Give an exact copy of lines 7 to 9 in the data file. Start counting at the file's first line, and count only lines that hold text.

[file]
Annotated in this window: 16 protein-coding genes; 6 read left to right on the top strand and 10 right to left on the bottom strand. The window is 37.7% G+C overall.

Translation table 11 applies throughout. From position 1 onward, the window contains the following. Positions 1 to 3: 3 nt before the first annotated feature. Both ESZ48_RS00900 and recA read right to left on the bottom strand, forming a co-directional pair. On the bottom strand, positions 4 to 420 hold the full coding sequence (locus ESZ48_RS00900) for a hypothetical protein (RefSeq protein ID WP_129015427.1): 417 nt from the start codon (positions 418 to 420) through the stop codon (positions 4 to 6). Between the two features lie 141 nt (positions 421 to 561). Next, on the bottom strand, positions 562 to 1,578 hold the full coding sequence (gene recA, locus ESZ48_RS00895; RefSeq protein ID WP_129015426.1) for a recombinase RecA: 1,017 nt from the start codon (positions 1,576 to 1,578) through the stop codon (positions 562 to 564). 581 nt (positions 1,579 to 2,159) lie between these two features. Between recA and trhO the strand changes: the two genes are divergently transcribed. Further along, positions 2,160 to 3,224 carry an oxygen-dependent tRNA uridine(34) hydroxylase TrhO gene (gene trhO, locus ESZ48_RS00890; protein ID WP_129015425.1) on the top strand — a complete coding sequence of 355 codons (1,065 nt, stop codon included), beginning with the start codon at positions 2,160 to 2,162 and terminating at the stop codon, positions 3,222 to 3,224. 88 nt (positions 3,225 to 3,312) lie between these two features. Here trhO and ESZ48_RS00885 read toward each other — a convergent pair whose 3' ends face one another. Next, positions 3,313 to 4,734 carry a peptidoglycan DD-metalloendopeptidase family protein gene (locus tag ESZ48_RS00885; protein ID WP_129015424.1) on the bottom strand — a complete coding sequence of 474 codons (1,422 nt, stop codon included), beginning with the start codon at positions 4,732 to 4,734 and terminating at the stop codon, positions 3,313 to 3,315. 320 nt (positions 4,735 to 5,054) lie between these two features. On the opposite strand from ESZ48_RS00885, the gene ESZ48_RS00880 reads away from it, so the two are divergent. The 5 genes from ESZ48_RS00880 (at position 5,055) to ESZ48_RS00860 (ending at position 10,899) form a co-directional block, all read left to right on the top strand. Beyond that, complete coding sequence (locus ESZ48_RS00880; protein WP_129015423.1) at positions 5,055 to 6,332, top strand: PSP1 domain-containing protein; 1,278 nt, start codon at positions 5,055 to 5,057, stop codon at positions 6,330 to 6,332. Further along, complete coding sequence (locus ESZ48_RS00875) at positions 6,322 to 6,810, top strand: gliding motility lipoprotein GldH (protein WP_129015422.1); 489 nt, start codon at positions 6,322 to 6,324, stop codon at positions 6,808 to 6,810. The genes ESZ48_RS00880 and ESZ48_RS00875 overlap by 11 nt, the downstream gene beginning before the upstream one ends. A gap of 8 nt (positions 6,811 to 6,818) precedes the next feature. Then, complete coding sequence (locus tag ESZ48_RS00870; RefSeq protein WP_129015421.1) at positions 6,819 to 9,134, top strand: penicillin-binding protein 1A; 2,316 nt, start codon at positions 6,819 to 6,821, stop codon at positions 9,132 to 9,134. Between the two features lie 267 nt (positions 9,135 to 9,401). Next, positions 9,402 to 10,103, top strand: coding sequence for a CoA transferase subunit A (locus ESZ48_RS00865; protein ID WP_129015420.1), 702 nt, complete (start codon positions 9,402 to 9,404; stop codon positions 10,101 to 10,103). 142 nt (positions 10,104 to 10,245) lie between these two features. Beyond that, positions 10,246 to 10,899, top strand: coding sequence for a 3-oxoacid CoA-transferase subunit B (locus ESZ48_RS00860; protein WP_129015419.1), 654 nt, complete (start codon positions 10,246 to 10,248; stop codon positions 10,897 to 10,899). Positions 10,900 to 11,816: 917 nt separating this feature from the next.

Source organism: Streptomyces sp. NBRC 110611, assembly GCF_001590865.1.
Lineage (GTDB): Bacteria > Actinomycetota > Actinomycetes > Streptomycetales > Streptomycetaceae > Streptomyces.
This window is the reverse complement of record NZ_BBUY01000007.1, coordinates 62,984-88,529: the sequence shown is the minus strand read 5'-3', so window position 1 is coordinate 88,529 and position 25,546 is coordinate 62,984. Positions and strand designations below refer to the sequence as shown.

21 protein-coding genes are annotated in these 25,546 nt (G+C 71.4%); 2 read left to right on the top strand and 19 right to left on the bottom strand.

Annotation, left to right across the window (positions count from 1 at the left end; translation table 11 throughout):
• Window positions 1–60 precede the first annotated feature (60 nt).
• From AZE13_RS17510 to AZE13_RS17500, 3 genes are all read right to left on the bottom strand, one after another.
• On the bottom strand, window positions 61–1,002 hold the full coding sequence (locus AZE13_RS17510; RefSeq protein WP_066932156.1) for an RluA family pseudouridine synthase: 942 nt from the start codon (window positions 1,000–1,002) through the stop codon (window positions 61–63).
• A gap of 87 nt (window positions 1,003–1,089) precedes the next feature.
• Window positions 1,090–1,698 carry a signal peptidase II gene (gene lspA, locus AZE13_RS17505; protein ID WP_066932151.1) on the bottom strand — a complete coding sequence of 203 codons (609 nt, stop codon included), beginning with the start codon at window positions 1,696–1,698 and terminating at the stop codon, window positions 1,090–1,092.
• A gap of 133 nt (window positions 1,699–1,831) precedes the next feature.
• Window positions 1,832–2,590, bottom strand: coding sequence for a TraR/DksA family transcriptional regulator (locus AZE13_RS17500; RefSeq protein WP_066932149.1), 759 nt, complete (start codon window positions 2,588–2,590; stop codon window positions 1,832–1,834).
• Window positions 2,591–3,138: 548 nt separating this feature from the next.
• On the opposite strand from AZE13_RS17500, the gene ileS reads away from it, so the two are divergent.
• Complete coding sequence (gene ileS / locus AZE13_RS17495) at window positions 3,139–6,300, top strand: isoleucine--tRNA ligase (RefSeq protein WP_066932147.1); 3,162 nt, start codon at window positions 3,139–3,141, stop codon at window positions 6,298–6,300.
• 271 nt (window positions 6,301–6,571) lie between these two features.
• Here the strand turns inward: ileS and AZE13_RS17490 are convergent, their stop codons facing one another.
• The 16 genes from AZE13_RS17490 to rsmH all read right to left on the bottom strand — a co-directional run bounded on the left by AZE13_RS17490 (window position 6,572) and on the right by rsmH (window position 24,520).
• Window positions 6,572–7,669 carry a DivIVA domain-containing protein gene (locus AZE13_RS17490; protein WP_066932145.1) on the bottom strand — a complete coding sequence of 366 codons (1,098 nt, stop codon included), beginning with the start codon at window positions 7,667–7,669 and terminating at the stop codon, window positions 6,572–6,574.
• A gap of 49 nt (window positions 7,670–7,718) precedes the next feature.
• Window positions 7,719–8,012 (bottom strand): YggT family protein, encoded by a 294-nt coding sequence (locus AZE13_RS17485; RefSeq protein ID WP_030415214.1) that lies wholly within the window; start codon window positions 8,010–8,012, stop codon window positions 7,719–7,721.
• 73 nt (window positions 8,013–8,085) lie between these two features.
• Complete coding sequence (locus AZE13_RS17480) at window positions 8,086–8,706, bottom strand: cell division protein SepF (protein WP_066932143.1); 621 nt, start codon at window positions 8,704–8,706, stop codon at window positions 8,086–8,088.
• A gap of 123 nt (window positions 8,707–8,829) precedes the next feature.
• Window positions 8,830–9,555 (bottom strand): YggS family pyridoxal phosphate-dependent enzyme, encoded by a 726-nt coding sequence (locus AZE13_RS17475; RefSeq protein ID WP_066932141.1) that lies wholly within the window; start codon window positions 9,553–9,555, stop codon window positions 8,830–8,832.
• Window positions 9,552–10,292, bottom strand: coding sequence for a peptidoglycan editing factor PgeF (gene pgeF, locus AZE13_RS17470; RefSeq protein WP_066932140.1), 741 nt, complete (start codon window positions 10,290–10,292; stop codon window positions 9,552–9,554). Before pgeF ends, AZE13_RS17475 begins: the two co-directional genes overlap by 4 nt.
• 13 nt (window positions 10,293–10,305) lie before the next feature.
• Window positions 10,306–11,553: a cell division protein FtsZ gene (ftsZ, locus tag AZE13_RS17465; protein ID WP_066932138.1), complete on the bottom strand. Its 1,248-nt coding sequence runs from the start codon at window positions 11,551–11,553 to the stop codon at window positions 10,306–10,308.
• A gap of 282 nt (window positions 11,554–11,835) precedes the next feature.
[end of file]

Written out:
Annotation, left to right across the window (positions count from 1 at the left end; translation table 11 throughout):
• Window positions 1–60 precede the first annotated feature (60 nt).
• From AZE13_RS17510 to AZE13_RS17500, 3 genes are all read right to left on the bottom strand, one after another.